NEW YORK (Reuters) - General Motors Co may redesign the battery for its Chevrolet Volt to address issues raised after federal officials opened a safety probe into the plug-in electric car, GM’s chief executive said on Thursday.
“We want to assure the safety of our customers, of our buyers, and so we’re just going to take a time out, if you will, in terms of redesigning the battery possibly,” Dan Akerson told Reuters Insider.
GM said on Monday it would offer loaner vehicles to about 5,500 Volt owners as it works with the National Highway Traffic Safety Administration on ways to reduce the risk of battery fires breaking out days after crashes involving the car.
(For the full Reuters Insider interview with Akerson, see link.reuters.com/fyw35s.)
The company also said it would not deliver the Opel-branded version of the Volt in Europe until its engineers and safety regulators had worked out how to deal with the 400-pound battery pack after any accidents.
The steps came in response to a decision last week by NHTSA to open an investigation into the safety of the Volt’s battery pack. A lithium-ion battery pack in a Volt that had been through a crash test in May caught fire three weeks later at a test facility in Wisconsin, according to NHTSA.
In lab tests completed last week by U.S. safety regulators, a second Volt pack began to smoke and throw off sparks while a third battery pack caught fire a week after a simulated crash.
The probe has threatened the reputation of a vehicle that has been featured prominently in GM advertising as a symbol of the U.S. automaker’s drive toward improved fuel economy.
“It is a safe car,” Akerson said. “We just want make sure that there are protocols post-crash.
“We want to make sure all the Ts are crossed, the Is are dotted, and no one has any question about the car long term.”
He cited the Volt’s top crash-test ratings as well as Thursday’s announcement by Consumer Reports that the Volt ranked the highest among all models in customer satisfaction.
Consumer Reports said 93 percent of respondents who own the Volt would definitely buy it again, making it the highest-rated car in the nationally representative survey.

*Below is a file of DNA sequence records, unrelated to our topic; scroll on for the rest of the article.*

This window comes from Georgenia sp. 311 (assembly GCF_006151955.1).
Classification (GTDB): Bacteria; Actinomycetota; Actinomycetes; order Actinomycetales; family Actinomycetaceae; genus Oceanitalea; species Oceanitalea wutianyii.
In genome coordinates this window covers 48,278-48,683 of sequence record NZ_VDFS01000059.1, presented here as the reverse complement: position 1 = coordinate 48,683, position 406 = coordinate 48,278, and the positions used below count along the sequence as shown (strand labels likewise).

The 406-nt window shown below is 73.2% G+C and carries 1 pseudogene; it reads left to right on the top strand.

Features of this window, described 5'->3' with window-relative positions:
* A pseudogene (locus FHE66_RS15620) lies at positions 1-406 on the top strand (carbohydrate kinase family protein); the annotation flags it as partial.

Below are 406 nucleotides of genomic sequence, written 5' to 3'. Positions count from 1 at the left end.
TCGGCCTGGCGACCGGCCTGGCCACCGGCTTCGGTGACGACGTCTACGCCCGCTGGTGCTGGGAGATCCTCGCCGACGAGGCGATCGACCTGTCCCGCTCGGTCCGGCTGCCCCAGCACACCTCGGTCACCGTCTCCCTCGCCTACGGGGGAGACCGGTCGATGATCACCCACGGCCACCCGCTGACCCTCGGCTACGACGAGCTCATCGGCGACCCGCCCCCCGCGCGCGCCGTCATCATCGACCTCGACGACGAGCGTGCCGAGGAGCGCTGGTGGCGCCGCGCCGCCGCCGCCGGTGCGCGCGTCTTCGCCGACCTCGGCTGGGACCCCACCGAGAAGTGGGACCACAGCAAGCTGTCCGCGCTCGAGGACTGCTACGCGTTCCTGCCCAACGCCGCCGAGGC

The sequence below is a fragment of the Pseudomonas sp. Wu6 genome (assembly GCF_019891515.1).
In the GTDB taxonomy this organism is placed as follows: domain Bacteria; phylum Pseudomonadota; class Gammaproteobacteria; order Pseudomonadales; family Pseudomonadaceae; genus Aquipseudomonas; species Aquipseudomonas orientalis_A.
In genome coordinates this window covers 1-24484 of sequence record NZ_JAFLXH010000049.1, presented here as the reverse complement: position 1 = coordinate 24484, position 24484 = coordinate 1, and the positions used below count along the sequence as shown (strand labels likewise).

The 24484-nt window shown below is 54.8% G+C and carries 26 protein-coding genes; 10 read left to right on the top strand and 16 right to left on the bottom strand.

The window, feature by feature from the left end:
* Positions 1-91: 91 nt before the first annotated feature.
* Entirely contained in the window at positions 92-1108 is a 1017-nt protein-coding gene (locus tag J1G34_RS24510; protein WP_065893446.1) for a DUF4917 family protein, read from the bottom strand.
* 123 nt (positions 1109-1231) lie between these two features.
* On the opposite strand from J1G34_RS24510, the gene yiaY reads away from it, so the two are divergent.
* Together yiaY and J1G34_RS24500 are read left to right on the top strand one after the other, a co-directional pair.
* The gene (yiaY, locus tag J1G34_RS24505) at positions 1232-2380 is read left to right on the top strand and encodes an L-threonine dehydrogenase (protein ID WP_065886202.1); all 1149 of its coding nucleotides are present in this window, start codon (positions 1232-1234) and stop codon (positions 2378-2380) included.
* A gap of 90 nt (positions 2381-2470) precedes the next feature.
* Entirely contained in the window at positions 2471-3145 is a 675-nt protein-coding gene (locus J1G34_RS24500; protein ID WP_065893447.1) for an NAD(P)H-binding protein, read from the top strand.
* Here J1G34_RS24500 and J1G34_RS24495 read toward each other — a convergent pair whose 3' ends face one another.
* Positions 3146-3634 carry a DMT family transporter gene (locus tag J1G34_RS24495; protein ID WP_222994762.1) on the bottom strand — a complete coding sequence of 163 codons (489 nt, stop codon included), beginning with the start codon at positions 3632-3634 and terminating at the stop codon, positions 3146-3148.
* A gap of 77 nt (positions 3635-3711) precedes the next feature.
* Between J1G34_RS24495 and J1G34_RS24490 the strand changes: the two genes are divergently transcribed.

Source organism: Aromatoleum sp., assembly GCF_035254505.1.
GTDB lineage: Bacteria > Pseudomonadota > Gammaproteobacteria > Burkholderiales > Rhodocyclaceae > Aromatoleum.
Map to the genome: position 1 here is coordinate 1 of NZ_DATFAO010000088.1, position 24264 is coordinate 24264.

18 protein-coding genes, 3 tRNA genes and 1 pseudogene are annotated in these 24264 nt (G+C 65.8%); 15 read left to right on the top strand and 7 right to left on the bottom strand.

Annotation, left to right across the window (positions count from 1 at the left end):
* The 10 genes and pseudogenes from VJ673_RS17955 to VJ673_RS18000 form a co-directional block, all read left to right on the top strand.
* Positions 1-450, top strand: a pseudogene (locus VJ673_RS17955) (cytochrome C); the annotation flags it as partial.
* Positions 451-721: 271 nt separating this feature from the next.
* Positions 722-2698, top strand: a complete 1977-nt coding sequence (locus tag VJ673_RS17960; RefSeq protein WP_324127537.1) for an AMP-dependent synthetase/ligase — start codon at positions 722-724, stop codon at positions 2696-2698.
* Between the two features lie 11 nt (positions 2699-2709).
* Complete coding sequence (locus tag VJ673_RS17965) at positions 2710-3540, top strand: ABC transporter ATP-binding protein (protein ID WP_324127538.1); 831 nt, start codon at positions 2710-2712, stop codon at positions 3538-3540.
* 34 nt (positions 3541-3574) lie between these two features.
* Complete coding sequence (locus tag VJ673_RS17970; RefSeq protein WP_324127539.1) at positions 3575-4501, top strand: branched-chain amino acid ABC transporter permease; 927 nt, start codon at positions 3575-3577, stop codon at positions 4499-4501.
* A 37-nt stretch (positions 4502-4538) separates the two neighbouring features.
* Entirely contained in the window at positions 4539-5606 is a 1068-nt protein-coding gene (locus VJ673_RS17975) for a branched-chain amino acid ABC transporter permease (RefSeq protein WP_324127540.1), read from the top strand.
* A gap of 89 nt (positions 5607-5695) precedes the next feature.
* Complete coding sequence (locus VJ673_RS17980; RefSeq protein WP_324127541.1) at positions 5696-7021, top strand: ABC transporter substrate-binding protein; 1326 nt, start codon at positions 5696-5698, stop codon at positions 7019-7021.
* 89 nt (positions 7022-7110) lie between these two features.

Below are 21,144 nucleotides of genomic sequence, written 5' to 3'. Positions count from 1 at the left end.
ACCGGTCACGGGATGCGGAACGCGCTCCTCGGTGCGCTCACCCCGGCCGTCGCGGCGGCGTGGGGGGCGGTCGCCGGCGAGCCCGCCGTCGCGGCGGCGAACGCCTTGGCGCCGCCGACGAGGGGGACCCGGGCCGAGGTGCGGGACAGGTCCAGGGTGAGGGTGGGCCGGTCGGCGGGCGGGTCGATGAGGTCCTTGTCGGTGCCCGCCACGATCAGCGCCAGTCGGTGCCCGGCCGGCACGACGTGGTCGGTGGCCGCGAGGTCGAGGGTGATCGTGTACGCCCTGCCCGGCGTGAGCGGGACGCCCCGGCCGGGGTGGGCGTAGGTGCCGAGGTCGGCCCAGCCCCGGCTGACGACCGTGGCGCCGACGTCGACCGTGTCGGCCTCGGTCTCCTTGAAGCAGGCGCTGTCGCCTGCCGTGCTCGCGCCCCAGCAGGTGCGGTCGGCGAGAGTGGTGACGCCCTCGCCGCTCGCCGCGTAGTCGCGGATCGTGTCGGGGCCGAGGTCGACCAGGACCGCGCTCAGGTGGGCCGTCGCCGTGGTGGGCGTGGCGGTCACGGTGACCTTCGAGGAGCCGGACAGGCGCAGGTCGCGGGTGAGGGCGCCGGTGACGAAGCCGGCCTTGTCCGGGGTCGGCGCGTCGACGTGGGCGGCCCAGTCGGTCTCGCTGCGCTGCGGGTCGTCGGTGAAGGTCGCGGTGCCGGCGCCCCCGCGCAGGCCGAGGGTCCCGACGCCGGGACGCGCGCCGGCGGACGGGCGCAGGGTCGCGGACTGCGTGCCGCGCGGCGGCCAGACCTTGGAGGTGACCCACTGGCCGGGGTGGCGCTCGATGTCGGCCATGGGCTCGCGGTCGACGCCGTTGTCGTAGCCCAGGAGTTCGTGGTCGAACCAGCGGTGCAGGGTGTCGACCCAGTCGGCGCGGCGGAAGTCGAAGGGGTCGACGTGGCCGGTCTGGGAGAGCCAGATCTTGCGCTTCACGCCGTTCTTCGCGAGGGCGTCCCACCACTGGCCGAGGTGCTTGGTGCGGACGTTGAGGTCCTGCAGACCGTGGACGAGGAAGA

However, Consumer Reports pointed out that the Volt, which sells for $40,000, has not been in dealer showrooms long and the survey was conducted before NHTSA announced its probe.
GM executives have said that the Volt’s battery pack would be safe during and immediately after any crash and that problems were not linked to any flaw in battery cells supplied by South Korea’s LG Chem Ltd.
Akerson also said GM is looking at more moves to fix its struggling Opel unit in Europe. While declining to go into details, he said the focus would be on boosting sales and cutting costs and could include shifting more production into Europe, possibly from Asia.
GM executives have said all options are on the table for money-losing Opel, suggesting to analysts that job cuts or plant closures could be options.
In addition, the European economy remains shaky.
“We see serious storm clouds, if you will, on the horizon in Europe; a lot of consumer confidence has been eroding,” Akerson said. “There’s a lot of uncertainty in Europe about the economy and whether it’s going to go into recession.”
He called Wednesday’s announcement of steps taken by top central banks around the world to prevent a credit crunch among European banks “a step in a journey that needs to be completed.”
GM said Thursday its U.S. auto sales in November rose 7 percent, short of what some analysts had expected. Retail sales rose 15 percent, while sales to fleet, or corporate, customers, fell 14 percent to a level where Akerson wants GM to remain.
Akerson said he hopes to end 2011 with the Chevy Cruze small car taking the title as the top-selling car. He also cited GM’s Buick brand, which is battling to outsell Toyota Motor Corp’s Lexus in the luxury segment.
Reporting by Ben Klayman and Paul Ingrassia; editing by John Wallace and Gerald E. McCormick